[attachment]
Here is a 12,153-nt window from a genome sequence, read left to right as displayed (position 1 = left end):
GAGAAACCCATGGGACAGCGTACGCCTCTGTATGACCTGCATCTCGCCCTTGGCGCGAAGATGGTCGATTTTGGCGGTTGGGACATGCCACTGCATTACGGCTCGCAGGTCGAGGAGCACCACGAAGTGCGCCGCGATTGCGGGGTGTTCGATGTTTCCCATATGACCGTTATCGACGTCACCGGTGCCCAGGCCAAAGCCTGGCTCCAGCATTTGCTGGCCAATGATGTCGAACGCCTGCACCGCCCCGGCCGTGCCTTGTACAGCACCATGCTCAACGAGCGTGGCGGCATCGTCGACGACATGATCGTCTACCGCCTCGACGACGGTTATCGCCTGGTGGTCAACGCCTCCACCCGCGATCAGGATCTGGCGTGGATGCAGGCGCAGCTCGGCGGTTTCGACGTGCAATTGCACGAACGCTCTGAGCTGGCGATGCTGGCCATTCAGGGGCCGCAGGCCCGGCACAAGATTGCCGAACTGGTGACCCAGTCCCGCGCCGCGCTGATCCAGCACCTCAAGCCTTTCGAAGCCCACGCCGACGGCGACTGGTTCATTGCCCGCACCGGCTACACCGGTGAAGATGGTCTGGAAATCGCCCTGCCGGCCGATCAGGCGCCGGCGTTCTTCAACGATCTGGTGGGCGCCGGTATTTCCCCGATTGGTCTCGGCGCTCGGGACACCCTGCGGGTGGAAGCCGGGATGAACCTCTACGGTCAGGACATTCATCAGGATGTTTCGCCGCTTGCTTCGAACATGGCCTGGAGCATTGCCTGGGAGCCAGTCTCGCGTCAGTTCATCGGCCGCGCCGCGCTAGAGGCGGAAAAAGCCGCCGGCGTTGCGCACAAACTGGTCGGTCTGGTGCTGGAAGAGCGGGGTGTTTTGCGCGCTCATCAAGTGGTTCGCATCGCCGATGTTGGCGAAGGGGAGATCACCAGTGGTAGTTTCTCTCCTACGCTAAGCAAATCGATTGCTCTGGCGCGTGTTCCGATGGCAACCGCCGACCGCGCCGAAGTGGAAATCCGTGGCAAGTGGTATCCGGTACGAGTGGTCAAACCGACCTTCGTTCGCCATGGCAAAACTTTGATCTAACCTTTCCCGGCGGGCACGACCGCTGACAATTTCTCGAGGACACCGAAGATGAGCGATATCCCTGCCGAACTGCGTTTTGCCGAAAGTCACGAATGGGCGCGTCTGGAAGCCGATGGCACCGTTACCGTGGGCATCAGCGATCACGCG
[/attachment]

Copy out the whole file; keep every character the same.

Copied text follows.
Here is a 12,153-nt window from a genome sequence, read left to right as displayed (position 1 = left end):
GAGAAACCCATGGGACAGCGTACGCCTCTGTATGACCTGCATCTCGCCCTTGGCGCGAAGATGGTCGATTTTGGCGGTTGGGACATGCCACTGCATTACGGCTCGCAGGTCGAGGAGCACCACGAAGTGCGCCGCGATTGCGGGGTGTTCGATGTTTCCCATATGACCGTTATCGACGTCACCGGTGCCCAGGCCAAAGCCTGGCTCCAGCATTTGCTGGCCAATGATGTCGAACGCCTGCACCGCCCCGGCCGTGCCTTGTACAGCACCATGCTCAACGAGCGTGGCGGCATCGTCGACGACATGATCGTCTACCGCCTCGACGACGGTTATCGCCTGGTGGTCAACGCCTCCACCCGCGATCAGGATCTGGCGTGGATGCAGGCGCAGCTCGGCGGTTTCGACGTGCAATTGCACGAACGCTCTGAGCTGGCGATGCTGGCCATTCAGGGGCCGCAGGCCCGGCACAAGATTGCCGAACTGGTGACCCAGTCCCGCGCCGCGCTGATCCAGCACCTCAAGCCTTTCGAAGCCCACGCCGACGGCGACTGGTTCATTGCCCGCACCGGCTACACCGGTGAAGATGGTCTGGAAATCGCCCTGCCGGCCGATCAGGCGCCGGCGTTCTTCAACGATCTGGTGGGCGCCGGTATTTCCCCGATTGGTCTCGGCGCTCGGGACACCCTGCGGGTGGAAGCCGGGATGAACCTCTACGGTCAGGACATTCATCAGGATGTTTCGCCGCTTGCTTCGAACATGGCCTGGAGCATTGCCTGGGAGCCAGTCTCGCGTCAGTTCATCGGCCGCGCCGCGCTAGAGGCGGAAAAAGCCGCCGGCGTTGCGCACAAACTGGTCGGTCTGGTGCTGGAAGAGCGGGGTGTTTTGCGCGCTCATCAAGTGGTTCGCATCGCCGATGTTGGCGAAGGGGAGATCACCAGTGGTAGTTTCTCTCCTACGCTAAGCAAATCGATTGCTCTGGCGCGTGTTCCGATGGCAACCGCCGACCGCGCCGAAGTGGAAATCCGTGGCAAGTGGTATCCGGTACGAGTGGTCAAACCGACCTTCGTTCGCCATGGCAAAACTTTGATCTAACCTTTCCCGGCGGGCACGACCGCTGACAATTTCTCGAGGACACCGAAGATGAGCGATATCCCTGCCGAACTGCGTTTTGCCGAAAGTCACGAATGGGCGCGTCTGGAAGCCGATGGCACCGTTACCGTGGGCATCAGCGATCACGCG